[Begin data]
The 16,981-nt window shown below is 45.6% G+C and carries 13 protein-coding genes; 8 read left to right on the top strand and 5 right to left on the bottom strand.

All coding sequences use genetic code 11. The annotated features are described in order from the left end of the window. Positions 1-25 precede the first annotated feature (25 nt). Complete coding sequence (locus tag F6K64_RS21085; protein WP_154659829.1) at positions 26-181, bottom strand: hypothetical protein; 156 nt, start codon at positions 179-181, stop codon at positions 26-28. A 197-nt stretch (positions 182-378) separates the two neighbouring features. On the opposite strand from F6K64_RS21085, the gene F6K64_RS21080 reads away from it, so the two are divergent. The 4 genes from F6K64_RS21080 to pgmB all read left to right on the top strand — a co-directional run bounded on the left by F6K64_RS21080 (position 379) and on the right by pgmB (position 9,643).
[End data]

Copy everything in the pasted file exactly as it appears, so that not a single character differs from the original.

The 16,981-nt window shown below is 45.6% G+C and carries 13 protein-coding genes; 8 read left to right on the top strand and 5 right to left on the bottom strand.

All coding sequences use genetic code 11. The annotated features are described in order from the left end of the window. Positions 1-25 precede the first annotated feature (25 nt). Complete coding sequence (locus tag F6K64_RS21085; protein WP_154659829.1) at positions 26-181, bottom strand: hypothetical protein; 156 nt, start codon at positions 179-181, stop codon at positions 26-28. A 197-nt stretch (positions 182-378) separates the two neighbouring features. On the opposite strand from F6K64_RS21085, the gene F6K64_RS21080 reads away from it, so the two are divergent. The 4 genes from F6K64_RS21080 to pgmB all read left to right on the top strand — a co-directional run bounded on the left by F6K64_RS21080 (position 379) and on the right by pgmB (position 9,643).